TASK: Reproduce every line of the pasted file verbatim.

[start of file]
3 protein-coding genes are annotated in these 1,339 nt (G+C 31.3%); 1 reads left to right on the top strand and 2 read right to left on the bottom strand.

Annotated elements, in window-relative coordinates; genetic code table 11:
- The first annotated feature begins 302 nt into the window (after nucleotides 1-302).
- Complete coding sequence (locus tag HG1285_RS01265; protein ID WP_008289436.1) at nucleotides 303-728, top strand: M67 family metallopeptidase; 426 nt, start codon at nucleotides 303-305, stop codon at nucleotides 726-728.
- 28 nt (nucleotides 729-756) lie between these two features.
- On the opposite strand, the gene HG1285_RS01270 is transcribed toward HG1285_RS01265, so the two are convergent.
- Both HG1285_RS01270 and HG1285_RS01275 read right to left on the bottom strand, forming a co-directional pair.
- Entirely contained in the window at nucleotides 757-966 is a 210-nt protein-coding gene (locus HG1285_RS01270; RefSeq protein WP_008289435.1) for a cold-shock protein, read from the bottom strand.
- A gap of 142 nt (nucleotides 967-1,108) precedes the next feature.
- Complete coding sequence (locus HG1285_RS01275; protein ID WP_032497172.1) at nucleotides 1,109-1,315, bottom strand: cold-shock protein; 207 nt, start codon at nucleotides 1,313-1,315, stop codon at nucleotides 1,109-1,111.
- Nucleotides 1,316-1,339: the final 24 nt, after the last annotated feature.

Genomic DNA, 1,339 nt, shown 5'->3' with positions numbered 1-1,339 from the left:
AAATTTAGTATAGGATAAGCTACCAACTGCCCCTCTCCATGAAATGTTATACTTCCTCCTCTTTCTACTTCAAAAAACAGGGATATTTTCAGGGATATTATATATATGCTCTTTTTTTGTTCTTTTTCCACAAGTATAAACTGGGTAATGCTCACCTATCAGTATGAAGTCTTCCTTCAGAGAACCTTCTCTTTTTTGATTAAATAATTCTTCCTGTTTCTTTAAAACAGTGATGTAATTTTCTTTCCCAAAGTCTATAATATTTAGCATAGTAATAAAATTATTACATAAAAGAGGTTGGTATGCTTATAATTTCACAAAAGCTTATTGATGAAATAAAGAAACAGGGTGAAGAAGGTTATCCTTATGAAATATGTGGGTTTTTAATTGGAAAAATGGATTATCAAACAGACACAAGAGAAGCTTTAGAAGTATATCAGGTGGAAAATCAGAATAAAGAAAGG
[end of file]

3 protein-coding genes are annotated in these 1,339 nt (G+C 31.3%); 1 reads left to right on the top strand and 2 read right to left on the bottom strand.

Annotated elements, in window-relative coordinates; genetic code table 11:
- The first annotated feature begins 302 nt into the window (after nucleotides 1-302).
- Complete coding sequence (locus tag HG1285_RS01265; protein ID WP_008289436.1) at nucleotides 303-728, top strand: M67 family metallopeptidase; 426 nt, start codon at nucleotides 303-305, stop codon at nucleotides 726-728.
- 28 nt (nucleotides 729-756) lie between these two features.
- On the opposite strand, the gene HG1285_RS01270 is transcribed toward HG1285_RS01265, so the two are convergent.
- Both HG1285_RS01270 and HG1285_RS01275 read right to left on the bottom strand, forming a co-directional pair.
- Entirely contained in the window at nucleotides 757-966 is a 210-nt protein-coding gene (locus HG1285_RS01270; RefSeq protein WP_008289435.1) for a cold-shock protein, read from the bottom strand.
- A gap of 142 nt (nucleotides 967-1,108) precedes the next feature.
- Complete coding sequence (locus HG1285_RS01275; protein ID WP_032497172.1) at nucleotides 1,109-1,315, bottom strand: cold-shock protein; 207 nt, start codon at nucleotides 1,313-1,315, stop codon at nucleotides 1,109-1,111.
- Nucleotides 1,316-1,339: the final 24 nt, after the last annotated feature.

Genomic DNA, 1,339 nt, shown 5'->3' with positions numbered 1-1,339 from the left:
AAATTTAGTATAGGATAAGCTACCAACTGCCCCTCTCCATGAAATGTTATACTTCCTCCTCTTTCTACTTCAAAAAACAGGGATATTTTCAGGGATATTATATATATGCTCTTTTTTTGTTCTTTTTCCACAAGTATAAACTGGGTAATGCTCACCTATCAGTATGAAGTCTTCCTTCAGAGAACCTTCTCTTTTTTGATTAAATAATTCTTCCTGTTTCTTTAAAACAGTGATGTAATTTTCTTTCCCAAAGTCTATAATATTTAGCATAGTAATAAAATTATTACATAAAAGAGGTTGGTATGCTTATAATTTCACAAAAGCTTATTGATGAAATAAAGAAACAGGGTGAAGAAGGTTATCCTTATGAAATATGTGGGTTTTTAATTGGAAAAATGGATTATCAAACAGACACAAGAGAAGCTTTAGAAGTATATCAGGTGGAAAATCAGAATAAAGAAAGG